STEM and the election

STEM is an acronym for Science, Technology, Engineering, and Math in education.  There are STEM conferences, STEM career fairs, and STEM grants. Science in general, though, doesn’t seem to be an election issue. Readers, you know I support re-electing President Obama. No matter if you live in a blue or red state, science is a reality in our lives. National Public Radio recognizes this with their Science Friday. Some of my favorite blogs, like the new Maker Mom, recognize the importance of science every day. Mother Nature Network, another of my favorites, suggests several topics for questioning any and all candidates.

Economics: how does science fit in with innovation and entrepreneurship?

Pandemics; Can the nation protect its residents from bio-terrorism or pandemic illness? Are there enough health care providers and other trained professionals to handle a pandemic flu or other illness?

Food and Farming: What steps would you take to ensure the safety of the country’s food supply?

Space: What are the nation’s goals in space exploration?

Science in public policy and law: How are scientists and other experts involved in the decisions and lawmaking regarding scientific information? How can the public feel assured that laws and policies include relevant and accurate scientific input?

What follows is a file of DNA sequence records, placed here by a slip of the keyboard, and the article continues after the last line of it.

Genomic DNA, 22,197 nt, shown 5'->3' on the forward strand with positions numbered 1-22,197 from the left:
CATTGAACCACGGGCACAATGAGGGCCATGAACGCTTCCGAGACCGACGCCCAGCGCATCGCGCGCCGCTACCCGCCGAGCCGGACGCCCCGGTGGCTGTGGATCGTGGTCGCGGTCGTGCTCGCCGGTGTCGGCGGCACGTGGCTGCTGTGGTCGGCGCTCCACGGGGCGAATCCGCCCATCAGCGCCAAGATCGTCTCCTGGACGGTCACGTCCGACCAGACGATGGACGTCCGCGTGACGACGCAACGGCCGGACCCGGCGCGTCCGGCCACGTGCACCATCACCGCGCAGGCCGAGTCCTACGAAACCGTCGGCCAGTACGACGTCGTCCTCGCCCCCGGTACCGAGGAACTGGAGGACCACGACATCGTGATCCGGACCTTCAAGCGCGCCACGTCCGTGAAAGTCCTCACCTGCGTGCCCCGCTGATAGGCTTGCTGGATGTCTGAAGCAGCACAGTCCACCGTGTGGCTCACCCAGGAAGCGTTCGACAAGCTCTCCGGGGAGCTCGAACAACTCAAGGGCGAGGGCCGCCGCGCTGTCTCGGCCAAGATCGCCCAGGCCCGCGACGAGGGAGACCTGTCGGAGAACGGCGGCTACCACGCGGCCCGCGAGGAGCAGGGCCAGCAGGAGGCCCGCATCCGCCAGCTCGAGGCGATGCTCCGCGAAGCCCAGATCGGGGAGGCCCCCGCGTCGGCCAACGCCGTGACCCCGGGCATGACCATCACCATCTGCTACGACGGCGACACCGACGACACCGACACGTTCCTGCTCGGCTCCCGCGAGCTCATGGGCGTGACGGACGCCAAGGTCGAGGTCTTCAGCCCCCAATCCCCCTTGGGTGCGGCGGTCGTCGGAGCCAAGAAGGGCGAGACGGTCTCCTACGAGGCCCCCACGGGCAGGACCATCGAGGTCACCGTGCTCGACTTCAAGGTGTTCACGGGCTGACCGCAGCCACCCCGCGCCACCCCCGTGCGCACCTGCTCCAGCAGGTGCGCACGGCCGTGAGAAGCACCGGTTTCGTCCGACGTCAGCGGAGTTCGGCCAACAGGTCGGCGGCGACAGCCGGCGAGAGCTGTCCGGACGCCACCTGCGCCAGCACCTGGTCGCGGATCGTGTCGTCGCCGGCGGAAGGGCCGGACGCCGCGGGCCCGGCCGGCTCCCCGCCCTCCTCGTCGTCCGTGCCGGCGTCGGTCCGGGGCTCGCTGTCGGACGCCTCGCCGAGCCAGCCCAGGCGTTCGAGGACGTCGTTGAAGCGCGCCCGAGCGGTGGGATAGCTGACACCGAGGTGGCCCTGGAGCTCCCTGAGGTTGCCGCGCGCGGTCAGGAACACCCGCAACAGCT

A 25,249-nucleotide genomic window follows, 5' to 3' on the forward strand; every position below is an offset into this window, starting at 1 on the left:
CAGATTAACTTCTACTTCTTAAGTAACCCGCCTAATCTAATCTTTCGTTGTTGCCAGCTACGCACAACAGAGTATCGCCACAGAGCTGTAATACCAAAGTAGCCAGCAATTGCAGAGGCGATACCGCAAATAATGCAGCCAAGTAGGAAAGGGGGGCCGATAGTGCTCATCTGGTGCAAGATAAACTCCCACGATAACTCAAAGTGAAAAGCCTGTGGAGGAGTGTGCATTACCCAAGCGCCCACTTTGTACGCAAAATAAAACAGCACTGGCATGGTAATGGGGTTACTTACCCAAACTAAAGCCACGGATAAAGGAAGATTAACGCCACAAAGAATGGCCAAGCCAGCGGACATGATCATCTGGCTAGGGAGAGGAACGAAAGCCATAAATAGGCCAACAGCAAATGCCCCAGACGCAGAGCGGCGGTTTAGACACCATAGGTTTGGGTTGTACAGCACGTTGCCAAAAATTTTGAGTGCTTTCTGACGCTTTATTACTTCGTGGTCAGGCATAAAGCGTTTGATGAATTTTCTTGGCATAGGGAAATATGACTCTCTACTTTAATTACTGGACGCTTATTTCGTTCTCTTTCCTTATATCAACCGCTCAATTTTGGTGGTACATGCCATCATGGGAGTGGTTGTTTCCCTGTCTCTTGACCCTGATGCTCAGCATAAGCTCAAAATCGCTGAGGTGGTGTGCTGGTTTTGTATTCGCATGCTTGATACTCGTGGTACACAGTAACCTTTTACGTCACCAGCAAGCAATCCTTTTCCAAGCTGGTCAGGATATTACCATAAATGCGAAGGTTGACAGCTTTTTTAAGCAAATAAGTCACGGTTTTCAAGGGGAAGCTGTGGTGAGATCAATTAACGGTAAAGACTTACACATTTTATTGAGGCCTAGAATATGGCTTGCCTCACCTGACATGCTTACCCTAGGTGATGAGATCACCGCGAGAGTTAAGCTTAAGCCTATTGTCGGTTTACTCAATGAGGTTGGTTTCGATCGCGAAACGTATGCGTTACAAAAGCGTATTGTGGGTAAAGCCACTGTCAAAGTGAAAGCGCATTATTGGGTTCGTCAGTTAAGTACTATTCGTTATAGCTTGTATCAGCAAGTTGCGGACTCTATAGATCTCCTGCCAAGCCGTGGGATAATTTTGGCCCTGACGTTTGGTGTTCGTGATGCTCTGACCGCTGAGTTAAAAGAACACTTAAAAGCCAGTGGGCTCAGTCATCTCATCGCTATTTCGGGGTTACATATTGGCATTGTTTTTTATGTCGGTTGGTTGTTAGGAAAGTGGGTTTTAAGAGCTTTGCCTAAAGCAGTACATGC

Education: Where does the perception come from that U.S. students are behind other countries in science and math achievement? Is this perception correct? If so, where does education need to change in order to teach students the curiosity and thought skills they need in order to change? What kind of funding is available? Where will the money originate?

I admit it. Education is a high priority because I am an educator and I love teaching science. I enjoy getting my hands dirty, setting up situations that encourage students to question and think, and seeing the “A-ha!” moments when the light goes on. Now that the federal government is waiving some of the extensive (excessive) testing, maybe we can devote more time and energy to teaching STEM skills. I’m in. Are you?


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2 thoughts on “STEM and the election

  1. Thanks for the shout-out! Great points about the role science plays in our lives outside of lab studies. With a previous administration, the facts of science were often ignored, something that confounded me. I think about this every time I hear the song, “Science is real” by They Might Be Giants.

    Another interesting point about innovation. Some say we should be talking about STEEM, with the extra “E” for entrepreneurship, something that’s increasingly important as the “life-long” employment at one job because a distant memory.

    • A second E for entrepreneurship – as soon as school dump the standardized test mentality, educators can start teaching creative thinking and problem solving.

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